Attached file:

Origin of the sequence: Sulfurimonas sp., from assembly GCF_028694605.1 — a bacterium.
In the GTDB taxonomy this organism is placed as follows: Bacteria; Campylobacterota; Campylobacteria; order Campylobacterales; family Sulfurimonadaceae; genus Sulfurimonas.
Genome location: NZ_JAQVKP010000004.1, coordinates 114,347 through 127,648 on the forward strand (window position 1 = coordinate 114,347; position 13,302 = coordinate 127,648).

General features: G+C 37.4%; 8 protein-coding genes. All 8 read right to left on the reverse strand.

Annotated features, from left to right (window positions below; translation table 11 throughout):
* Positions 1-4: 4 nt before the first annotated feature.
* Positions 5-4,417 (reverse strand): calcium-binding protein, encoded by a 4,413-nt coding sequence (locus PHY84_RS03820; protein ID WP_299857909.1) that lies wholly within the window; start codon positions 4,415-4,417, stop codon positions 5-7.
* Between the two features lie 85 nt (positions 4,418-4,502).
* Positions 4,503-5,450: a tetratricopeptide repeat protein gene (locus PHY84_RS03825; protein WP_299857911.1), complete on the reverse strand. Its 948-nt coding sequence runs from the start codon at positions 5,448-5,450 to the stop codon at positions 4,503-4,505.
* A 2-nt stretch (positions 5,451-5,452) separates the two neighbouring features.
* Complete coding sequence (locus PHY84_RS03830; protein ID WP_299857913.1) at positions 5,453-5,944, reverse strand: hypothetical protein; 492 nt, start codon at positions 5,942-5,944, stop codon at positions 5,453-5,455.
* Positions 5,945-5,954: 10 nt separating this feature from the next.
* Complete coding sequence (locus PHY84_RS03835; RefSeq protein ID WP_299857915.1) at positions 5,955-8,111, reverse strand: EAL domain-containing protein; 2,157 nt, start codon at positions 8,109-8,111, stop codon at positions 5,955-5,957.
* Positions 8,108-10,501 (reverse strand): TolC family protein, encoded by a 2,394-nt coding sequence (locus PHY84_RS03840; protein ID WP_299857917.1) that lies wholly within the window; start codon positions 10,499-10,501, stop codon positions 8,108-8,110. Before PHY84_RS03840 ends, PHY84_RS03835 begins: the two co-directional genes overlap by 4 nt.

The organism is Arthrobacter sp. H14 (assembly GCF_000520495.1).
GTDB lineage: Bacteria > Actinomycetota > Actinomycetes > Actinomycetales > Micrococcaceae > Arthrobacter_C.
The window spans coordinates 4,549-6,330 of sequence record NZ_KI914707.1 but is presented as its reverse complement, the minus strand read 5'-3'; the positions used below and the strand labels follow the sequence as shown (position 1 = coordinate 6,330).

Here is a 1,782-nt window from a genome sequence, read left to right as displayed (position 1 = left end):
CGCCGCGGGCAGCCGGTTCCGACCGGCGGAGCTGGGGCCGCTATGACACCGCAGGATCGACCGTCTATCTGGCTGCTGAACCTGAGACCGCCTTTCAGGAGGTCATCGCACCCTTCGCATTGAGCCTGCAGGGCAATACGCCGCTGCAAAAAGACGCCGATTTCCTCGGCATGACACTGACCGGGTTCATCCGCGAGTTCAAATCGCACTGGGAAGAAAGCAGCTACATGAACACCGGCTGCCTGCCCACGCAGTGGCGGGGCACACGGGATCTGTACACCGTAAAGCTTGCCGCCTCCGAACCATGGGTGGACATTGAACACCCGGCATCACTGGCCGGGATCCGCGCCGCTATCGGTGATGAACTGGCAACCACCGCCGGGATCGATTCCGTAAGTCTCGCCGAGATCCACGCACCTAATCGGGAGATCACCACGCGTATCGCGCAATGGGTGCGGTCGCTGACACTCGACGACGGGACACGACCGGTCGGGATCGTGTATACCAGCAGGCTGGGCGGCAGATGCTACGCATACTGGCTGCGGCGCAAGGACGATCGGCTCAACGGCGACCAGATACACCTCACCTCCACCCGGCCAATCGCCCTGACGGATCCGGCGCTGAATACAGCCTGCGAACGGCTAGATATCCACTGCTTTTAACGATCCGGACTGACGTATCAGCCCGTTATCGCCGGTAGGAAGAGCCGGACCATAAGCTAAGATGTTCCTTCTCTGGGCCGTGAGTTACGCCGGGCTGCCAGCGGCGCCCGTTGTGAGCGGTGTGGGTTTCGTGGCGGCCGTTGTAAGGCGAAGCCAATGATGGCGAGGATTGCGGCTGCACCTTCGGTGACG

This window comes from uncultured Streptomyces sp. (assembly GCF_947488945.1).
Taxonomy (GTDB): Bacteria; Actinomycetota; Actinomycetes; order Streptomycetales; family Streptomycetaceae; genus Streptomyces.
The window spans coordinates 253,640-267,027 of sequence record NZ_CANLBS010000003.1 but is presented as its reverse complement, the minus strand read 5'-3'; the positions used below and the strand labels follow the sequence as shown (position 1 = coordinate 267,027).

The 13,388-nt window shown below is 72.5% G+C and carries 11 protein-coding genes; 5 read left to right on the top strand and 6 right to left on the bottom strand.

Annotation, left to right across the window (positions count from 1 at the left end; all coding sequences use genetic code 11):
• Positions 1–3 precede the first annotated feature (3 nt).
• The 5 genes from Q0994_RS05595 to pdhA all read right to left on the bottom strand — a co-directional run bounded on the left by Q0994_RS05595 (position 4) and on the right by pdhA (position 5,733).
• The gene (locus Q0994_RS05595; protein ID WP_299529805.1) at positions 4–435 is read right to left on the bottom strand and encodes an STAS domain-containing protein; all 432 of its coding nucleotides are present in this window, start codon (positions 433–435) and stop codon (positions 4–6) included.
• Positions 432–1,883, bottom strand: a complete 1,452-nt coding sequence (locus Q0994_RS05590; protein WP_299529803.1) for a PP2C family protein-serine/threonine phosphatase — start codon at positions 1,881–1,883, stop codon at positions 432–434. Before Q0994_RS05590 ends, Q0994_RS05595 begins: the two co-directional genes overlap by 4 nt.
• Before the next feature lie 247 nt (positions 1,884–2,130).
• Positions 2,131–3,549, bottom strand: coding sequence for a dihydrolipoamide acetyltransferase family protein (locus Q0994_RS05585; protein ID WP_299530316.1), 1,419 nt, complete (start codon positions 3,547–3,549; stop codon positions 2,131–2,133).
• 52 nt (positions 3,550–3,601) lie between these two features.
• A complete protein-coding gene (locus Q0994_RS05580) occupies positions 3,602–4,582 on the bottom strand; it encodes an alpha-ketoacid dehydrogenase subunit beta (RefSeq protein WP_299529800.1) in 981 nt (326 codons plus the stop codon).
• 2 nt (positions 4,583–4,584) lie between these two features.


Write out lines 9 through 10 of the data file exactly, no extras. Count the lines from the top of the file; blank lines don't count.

* Positions 4,503-5,450: a tetratricopeptide repeat protein gene (locus PHY84_RS03825; protein WP_299857911.1), complete on the reverse strand. Its 948-nt coding sequence runs from the start codon at positions 5,448-5,450 to the stop codon at positions 4,503-4,505.
* A 2-nt stretch (positions 5,451-5,452) separates the two neighbouring features.